In this episode, I am going to show you how send transactional email in Angular as a background task in cloud. To facilitate this, the emails will be send with Google Cloud Functions for Firebase and the email service Sendgrid. You can use any email provider you want such as mailgun or postmark or even Gmail, but I will chose Sendgrid for this tutorial because they have a solid helper library and a detailed NodeJS example in their documentation. They also offer a free trail with no credit card requirements, so get your API key to follow along with this lesson.
What is a Cloud Function?
Google Cloud Functions is a serverless architecture that allows you to run isolated code in a NodeJS runtime - as opposed to deploying your own server. It is Google's answer to AWS Lambda and has only been available to the public since 2017. It's an awesome tool for Firebase developers because it allows you to run code in the background that would otherwise slow down an Angular app, and email is definitely a task that should be delegated to its own background task or micro service.
We can trigger cloud functions in many different ways, but this lesson will demonstrate the use of cloud functions via HTTP. When the function is deployed, Google Cloud Platform will give us a URL endpoint that we can hit with query params that tell SendGrid how to deliver the email. The process is no different than working with any other RESTful API.
It's also useful to know that you can trigger cloud functions on database writes, storage uploads, authentication events, and even analytic events, all of which are common use cases for transactional email. Some examples include sending a welcome email after a new user signs up or when they've reached the max capacity on file uploads. I plan on covering these scenarios in future videos.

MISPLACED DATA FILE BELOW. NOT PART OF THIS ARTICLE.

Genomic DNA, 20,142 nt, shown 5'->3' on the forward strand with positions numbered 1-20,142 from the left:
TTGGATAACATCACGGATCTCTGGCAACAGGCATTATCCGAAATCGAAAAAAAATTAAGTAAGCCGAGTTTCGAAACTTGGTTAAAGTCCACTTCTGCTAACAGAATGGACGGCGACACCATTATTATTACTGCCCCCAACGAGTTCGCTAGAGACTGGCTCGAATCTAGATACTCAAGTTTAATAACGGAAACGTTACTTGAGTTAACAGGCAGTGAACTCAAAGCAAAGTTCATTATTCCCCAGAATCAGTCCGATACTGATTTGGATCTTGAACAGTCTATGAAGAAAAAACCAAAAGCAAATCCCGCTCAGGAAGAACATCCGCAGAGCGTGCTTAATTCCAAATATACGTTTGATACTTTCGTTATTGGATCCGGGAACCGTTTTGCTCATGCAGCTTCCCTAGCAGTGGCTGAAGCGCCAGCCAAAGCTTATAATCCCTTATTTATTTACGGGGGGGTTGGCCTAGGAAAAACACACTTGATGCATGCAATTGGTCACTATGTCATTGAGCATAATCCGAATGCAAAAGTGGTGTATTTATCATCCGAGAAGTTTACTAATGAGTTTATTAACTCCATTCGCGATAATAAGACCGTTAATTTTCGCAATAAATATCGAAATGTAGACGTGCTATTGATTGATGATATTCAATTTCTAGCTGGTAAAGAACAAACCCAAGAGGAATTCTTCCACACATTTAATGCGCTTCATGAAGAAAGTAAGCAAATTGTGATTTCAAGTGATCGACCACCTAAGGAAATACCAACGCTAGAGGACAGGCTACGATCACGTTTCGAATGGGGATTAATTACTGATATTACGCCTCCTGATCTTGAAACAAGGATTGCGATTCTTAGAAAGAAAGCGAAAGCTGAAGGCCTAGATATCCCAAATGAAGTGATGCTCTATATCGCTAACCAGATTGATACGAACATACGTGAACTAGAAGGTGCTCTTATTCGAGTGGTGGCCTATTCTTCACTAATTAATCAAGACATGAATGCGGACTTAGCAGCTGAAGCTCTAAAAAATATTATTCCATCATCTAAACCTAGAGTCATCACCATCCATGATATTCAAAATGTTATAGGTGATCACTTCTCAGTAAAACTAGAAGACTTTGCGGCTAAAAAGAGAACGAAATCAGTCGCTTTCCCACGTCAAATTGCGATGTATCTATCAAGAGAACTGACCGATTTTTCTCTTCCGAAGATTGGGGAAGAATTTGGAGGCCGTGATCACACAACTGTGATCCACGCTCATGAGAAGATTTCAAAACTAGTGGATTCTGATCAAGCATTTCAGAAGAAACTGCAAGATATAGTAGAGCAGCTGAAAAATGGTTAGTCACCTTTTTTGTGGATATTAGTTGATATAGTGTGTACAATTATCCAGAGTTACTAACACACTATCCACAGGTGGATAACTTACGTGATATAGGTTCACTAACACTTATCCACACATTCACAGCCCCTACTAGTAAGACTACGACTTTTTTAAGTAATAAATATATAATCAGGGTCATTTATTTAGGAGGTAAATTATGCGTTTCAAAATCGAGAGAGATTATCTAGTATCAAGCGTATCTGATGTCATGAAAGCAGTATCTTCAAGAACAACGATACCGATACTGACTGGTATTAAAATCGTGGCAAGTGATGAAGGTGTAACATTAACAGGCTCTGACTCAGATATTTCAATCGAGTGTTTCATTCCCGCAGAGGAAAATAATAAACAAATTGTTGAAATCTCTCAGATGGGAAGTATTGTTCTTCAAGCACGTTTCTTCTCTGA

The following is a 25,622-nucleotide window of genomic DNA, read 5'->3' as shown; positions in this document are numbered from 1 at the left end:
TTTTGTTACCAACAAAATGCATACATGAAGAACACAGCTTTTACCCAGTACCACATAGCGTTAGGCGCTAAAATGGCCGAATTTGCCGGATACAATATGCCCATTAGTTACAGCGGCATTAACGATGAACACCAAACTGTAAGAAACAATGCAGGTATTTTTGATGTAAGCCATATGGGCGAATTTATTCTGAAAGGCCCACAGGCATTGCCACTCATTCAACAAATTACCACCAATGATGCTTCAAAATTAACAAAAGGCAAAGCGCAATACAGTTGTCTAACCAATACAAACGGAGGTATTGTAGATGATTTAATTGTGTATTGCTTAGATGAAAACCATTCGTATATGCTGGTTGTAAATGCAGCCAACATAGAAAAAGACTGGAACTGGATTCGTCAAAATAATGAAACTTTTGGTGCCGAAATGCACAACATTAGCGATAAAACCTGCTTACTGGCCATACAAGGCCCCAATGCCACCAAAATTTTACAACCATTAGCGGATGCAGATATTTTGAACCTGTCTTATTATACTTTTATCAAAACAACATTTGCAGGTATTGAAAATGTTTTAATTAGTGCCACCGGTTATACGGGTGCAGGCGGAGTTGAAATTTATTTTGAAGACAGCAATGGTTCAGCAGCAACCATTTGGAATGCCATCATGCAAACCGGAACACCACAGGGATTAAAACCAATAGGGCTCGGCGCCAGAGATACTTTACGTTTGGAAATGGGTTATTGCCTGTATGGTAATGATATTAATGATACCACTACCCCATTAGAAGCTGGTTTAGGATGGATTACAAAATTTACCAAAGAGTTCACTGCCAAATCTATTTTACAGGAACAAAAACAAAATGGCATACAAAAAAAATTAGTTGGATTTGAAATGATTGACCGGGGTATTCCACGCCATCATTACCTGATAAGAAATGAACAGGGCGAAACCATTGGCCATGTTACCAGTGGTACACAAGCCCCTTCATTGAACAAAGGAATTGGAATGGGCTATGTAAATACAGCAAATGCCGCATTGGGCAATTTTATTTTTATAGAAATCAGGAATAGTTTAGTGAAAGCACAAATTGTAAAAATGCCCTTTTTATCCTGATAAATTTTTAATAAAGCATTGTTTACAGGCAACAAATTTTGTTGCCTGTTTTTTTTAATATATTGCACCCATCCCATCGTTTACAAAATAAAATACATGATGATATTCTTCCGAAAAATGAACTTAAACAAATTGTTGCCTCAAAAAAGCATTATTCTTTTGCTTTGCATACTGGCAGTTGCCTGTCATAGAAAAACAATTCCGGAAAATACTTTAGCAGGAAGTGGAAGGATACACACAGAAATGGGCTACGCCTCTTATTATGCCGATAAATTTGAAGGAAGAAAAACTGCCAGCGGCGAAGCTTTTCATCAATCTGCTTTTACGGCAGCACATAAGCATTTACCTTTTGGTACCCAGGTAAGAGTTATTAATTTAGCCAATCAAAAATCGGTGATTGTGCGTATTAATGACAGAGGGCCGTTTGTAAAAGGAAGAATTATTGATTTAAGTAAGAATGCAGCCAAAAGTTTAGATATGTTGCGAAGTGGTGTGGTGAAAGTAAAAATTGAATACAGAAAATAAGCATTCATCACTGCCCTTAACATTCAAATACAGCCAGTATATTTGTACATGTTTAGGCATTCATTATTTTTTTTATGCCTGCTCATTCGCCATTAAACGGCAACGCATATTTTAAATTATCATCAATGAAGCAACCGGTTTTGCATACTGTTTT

First, I am assuming you have an Angular app started with the firebase-tools installed.
Start by run the firebase init command and select functions.
This will create a functions directory and give us an index.js file, which is were the functions are defined. The functions directory is its own isolated Node environment, completely separate from your angular app - its logic has no direct connection to angular. That's great because it keeps your frontend app lightweight and delegates CPU or Memory intensive operations to the cloud.
First we need to install the sendgrid package, so we cd into the functions directory then run NPM install.
npm install sendgrid
First, I import the send grid package and pass it my API key.
Next, I define a parseBody helper to convert the email params into JSON with SendGrid's mail helper. This is a pretty powerful feature of SendGrid when it comes to formatting emails, so check out all the options in the documentation.
To create a function, you use the exports keyword followed by the function name, in this case, Im calling the function httpEmail. Our function will return a promise when triggered via HTTP, and if its successful, it will tell the send grid API to send an email.The request must be of type POST and should have query params that define the email addresses, subject, and content the email. Send grid will then return its own response letting us know if the email was successful or an exception occurred.
Before we can wire up the cloud function with Angular, we need to deploy it.
Run the firebase deploy command, flagging --only functions.
When deployment is complete, the console will print the URL used trigger the function via HTTP. Make a note of this url because you will need it in the next step.
In angular, we can call this function for anywhere in the app. Here I have a brand new send-email component that will trigger the function.
Import the HTTP module and create a function that sends a POST request to the URL of the deployed function. I am also going to hard code some query parameters just to show how to send data to the function over http. In this example, I am just console logging the response or error for debugging.
Now we can trigger the cloud function with a button click or any other event for that matter.
If all went according to plan, you should see an email in your inbox. If not, make sure to check the console or the Firebase cloud functions logs for any exceptions.
That's it for transactional email. Thanks for watching.